Peer moderation of asynchronous online discussions: An exploratory study of peer e-moderating behaviour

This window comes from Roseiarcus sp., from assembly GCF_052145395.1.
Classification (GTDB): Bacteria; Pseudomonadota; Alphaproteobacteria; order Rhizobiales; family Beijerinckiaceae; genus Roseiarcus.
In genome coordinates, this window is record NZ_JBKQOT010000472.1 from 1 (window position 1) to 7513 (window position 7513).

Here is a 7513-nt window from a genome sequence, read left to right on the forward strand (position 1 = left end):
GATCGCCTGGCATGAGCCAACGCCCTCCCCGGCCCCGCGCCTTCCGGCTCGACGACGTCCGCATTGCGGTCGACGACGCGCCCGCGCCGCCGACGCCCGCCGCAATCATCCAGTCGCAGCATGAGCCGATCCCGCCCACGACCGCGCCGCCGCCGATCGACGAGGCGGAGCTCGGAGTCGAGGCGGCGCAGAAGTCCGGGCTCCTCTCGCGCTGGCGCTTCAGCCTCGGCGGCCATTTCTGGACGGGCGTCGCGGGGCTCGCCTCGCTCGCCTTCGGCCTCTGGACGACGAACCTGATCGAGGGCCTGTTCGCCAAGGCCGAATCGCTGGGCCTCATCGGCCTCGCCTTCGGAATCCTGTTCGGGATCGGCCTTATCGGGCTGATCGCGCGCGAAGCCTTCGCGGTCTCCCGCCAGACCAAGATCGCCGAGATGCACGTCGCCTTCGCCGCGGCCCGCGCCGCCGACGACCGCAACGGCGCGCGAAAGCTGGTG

This study explored patterns of e-moderating behaviour students performed when they were assigned as peer moderators of asynchronous online discussions in a reciprocal manner. Eighty-four students from an undergraduate blended course were observed during a 7-week-long online discussions. Using quantitative content analysis peer moderators’ interventions were analysed based on Smet, Keer, Wever, and Valcke’s (2010) scheme. The descriptive results show information exchange and knowledge construction supports were of continuous importance. Finally, a cluster analysis identified three distinct patterns of e-moderating behaviour: low-level moderators, mid-level moderators, and high-level moderators. The clusters differed in types of e-moderating support as well as their patterns of participation. High-level moderators dominated knowledge construction support and showed high level of online participation. Mid-level moderators dominated information exchange support and exhibited a moderate level of participation. Socialisation support and low level of participation were characteristics of low-level moderators. We further examined how these approaches were related to peer moderators’ perceptions of online discussions and academic performance. The results indicate that high-level moderators scored highest on all aspects of perceptions of online discussions and outperformed peer moderators in the other clusters with regard to academic performance.